When Andy Lacey suffered from aches and pains in his early 30s, he decided to change his diet and it helped at the way he looked at life.
Now he’s doing the same sort of thing for his crops. The farmer from Trent, South Dakota has been working to feed microorganisms in the soil and build soil health. He’s trying different natural remedies for controlling pests, too, and he’s been pleased with results.
Lacey, 37, will serve as Tri-State Neighbor Crop Watcher for southeastern South Dakota this year.
He grows corn, soybeans and some small grains on about 600 acres he rents in addition to raising 80 head of cattle with his dad, Ted Lacey. He joined the family farm after completing South Dakota State University’s ag systems technology program. Together, he and his dad run The Hay Manager, a company that manufactures bale feeders.
Their land in Moody County has very sandy soil, and many fields are irrigated. While the Laceys claimed some prevent plant acres due to wet conditions last year, they are working to build the soil’s ability to handle water in both wet and dry years.
“I’m regenerating the soil,” Lacey said. “I’m growing the soil.”
For the first time last season, Lacey tried intercropping by growing his cash crops and a diverse cover crop at the same time. He planted rye and other cover crop species between 60-inch rows of corn, and he was pleased that the corn stayed healthy and clean all summer with no green snap or issues with toxins.
“It was planted the last day of May, and it made it – which is kind of unheard of,” Lacey said.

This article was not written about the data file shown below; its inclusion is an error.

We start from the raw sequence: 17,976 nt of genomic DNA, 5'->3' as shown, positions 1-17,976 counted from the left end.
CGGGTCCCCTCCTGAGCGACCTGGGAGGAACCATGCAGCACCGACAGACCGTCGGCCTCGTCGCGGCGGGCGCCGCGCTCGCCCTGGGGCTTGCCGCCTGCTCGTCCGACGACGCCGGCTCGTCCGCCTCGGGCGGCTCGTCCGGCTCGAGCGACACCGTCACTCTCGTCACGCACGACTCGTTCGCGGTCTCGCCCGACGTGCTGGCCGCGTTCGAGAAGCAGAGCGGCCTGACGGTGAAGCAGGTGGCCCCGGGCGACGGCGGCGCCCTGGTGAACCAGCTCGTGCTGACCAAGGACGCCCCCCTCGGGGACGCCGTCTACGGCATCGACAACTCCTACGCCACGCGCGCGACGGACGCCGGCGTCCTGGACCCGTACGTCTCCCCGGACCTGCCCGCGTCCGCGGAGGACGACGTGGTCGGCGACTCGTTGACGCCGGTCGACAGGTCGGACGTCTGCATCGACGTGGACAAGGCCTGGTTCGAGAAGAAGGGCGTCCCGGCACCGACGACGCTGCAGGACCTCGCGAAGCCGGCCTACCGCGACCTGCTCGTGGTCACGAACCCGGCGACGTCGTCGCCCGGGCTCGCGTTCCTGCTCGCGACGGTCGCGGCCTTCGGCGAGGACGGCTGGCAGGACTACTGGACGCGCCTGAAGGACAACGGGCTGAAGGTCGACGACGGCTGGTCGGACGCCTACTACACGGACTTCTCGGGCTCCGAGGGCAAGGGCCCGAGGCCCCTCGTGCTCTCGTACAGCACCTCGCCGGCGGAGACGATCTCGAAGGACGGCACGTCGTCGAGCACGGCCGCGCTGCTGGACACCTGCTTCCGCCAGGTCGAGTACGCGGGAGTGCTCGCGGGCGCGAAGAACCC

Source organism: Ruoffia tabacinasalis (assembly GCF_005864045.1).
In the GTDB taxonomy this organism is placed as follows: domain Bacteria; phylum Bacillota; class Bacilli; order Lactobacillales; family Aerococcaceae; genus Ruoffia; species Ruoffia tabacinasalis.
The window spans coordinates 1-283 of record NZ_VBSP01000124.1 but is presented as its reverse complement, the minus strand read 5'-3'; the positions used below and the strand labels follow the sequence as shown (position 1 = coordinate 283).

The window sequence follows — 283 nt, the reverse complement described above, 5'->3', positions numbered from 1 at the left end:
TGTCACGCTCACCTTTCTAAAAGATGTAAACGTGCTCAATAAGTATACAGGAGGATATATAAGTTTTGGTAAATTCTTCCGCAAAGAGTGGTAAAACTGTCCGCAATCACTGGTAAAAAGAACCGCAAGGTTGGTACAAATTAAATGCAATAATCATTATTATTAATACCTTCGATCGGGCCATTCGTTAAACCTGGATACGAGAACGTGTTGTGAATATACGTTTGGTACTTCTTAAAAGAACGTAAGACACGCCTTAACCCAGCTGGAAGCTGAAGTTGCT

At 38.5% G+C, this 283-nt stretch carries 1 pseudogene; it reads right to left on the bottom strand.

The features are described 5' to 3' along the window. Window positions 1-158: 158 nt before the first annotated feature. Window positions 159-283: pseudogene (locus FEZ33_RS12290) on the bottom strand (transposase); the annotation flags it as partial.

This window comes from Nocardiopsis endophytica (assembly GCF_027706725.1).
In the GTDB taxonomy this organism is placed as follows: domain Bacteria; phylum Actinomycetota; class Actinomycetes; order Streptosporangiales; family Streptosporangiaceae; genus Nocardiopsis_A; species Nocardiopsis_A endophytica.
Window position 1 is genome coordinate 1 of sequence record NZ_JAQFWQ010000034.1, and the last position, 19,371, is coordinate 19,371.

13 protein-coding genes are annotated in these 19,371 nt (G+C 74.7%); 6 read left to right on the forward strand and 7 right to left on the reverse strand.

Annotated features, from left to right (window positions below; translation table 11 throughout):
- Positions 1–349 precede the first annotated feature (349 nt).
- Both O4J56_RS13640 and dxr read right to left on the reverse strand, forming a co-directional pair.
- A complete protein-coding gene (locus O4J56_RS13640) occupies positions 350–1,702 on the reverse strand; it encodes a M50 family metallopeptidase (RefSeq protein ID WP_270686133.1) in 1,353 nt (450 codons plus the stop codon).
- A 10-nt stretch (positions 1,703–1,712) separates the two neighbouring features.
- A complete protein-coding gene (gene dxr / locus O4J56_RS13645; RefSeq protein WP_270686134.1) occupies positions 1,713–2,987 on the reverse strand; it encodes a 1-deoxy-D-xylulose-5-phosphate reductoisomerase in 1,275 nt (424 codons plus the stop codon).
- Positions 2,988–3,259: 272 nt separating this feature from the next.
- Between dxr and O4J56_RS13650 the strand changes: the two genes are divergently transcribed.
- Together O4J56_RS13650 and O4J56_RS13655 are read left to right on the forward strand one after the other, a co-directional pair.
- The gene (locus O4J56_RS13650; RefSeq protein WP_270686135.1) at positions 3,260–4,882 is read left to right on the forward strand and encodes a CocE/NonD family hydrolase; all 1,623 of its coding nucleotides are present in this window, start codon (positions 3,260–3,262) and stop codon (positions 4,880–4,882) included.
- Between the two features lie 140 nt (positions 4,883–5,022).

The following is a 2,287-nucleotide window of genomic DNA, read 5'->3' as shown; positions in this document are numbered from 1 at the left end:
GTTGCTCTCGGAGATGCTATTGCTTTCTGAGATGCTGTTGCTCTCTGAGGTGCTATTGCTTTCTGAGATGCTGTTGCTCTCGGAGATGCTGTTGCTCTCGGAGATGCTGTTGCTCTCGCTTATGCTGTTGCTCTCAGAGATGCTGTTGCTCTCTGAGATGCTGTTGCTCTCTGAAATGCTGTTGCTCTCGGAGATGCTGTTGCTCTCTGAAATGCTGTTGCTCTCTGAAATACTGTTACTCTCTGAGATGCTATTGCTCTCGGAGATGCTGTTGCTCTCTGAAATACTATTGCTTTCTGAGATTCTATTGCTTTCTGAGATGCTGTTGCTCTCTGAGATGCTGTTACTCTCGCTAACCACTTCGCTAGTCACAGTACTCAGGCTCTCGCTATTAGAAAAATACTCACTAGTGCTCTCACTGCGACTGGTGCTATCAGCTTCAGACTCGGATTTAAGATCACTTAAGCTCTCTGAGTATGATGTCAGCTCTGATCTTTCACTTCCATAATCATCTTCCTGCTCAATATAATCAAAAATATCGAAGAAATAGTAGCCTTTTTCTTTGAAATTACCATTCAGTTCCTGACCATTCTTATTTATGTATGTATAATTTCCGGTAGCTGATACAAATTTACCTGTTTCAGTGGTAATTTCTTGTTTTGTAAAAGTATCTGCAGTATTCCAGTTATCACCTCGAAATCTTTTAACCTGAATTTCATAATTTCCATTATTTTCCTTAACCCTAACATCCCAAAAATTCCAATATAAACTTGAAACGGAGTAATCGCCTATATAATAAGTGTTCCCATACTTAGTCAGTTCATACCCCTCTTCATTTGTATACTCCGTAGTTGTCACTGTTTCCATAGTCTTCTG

In the field next to the spacious corn rows, he seeded a cover crop mix of rye, buckwheat and sunflowers a week after planting soybeans. His plan there was to draw beneficial bugs with the flowering plants – insects that would prey on aphids before they could prey on his soybeans.
He spent all last season unsure how things would turn out at harvest. For the most part, it worked, he said. He was easily able to separate the soybeans from the cover crop seeds. But his efforts weren’t focused on yields so much as plant health and soil health.
“I think it made a difference,” he said. “The soil is so much healthier this year.”
For 2020, he’s making a shift to planting more small grains. He seeded 80 acres of barley and planted an eight-way small grain mix on 150 acres, which he plans to either chop for silage, graze, or harvest for seed.
Lacey is also bringing in a mix of livestock. He picked up three American Guinea hogs this summer, and he raises chickens as layers and broilers. He’d eventually like to put them into a grazing plan with cattle and sheep or goats. It’s a plan for weed control, fly control and adding a natural fertilizer to the soil.
Lacey and his wife Allison farm near Trent. She does the bookkeeping for the many business ventures they are involved with. They have three kids: Jacob, 6, Caleb, 4, and Brynna, 2. Lacey also serves on his local township board and the Moody County Conservation District board.